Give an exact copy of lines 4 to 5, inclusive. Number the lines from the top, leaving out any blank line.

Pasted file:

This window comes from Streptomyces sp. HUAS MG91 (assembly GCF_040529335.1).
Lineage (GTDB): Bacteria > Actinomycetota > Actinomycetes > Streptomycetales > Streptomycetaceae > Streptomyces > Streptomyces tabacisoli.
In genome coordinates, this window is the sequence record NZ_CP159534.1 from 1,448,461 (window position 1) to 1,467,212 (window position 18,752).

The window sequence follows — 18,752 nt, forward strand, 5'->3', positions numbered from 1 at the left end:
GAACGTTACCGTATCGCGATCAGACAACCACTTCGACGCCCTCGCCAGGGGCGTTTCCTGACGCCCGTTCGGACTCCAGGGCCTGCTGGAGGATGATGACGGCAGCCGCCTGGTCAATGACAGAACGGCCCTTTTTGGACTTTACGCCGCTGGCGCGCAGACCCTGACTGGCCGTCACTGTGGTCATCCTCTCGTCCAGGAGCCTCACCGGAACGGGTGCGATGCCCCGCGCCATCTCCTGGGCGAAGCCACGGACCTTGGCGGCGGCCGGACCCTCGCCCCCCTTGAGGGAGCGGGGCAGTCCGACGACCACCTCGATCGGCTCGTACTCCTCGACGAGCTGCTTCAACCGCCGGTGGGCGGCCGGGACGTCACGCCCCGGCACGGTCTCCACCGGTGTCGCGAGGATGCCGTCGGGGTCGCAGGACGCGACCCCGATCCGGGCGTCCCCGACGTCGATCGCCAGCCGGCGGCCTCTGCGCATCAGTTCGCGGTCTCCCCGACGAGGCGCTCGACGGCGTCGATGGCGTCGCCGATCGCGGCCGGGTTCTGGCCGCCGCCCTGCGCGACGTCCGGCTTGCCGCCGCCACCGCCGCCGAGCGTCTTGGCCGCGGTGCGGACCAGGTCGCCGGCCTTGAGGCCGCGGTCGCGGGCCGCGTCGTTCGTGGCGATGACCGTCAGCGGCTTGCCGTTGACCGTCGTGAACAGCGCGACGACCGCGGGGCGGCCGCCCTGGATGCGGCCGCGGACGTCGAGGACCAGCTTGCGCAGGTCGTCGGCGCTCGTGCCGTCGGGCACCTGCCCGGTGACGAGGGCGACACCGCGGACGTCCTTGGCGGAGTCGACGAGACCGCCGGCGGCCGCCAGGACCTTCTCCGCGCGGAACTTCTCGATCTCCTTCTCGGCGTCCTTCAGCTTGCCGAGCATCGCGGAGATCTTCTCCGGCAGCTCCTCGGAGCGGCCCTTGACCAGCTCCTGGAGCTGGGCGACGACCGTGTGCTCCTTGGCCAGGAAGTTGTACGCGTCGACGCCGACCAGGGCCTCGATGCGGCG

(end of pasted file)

The window sequence follows — 18,752 nt, forward strand, 5'->3', positions numbered from 1 at the left end:
GAACGTTACCGTATCGCGATCAGACAACCACTTCGACGCCCTCGCCAGGGGCGTTTCCTGACGCCCGTTCGGACTCCAGGGCCTGCTGGAGGATGATGACGGCAGCCGCCTGGTCAATGACAGAACGGCCCTTTTTGGACTTTACGCCGCTGGCGCGCAGACCCTGACTGGCCGTCACTGTGGTCATCCTCTCGTCCAGGAGCCTCACCGGAACGGGTGCGATGCCCCGCGCCATCTCCTGGGCGAAGCCACGGACCTTGGCGGCGGCCGGACCCTCGCCCCCCTTGAGGGAGCGGGGCAGTCCGACGACCACCTCGATCGGCTCGTACTCCTCGACGAGCTGCTTCAACCGCCGGTGGGCGGCCGGGACGTCACGCCCCGGCACGGTCTCCACCGGTGTCGCGAGGATGCCGTCGGGGTCGCAGGACGCGACCCCGATCCGGGCGTCCCCGACGTCGATCGCCAGCCGGCGGCCTCTGCGCATCAGTTCGCGGTCTCCCCGACGAGGCGCTCGACGGCGTCGATGGCGTCGCCGATCGCGGCCGGGTTCTGGCCGCCGCCCTGCGCGACGTCCGGCTTGCCGCCGCCACCGCCGCCGAGCGTCTTGGCCGCGGTGCGGACCAGGTCGCCGGCCTTGAGGCCGCGGTCGCGGGCCGCGTCGTTCGTGGCGATGACCGTCAGCGGCTTGCCGTTGACCGTCGTGAACAGCGCGACGACCGCGGGGCGGCCGCCCTGGATGCGGCCGCGGACGTCGAGGACCAGCTTGCGCAGGTCGTCGGCGCTCGTGCCGTCGGGCACCTGCCCGGTGACGAGGGCGACACCGCGGACGTCCTTGGCGGAGTCGACGAGACCGCCGGCGGCCGCCAGGACCTTCTCCGCGCGGAACTTCTCGATCTCCTTCTCGGCGTCCTTCAGCTTGCCGAGCATCGCGGAGATCTTCTCCGGCAGCTCCTCGGAGCGGCCCTTGACCAGCTCCTGGAGCTGGGCGACGACCGTGTGCTCCTTGGCCAGGAAGTTGTACGCGTCGACGCCGACCAGGGCCTCGATGCGGCG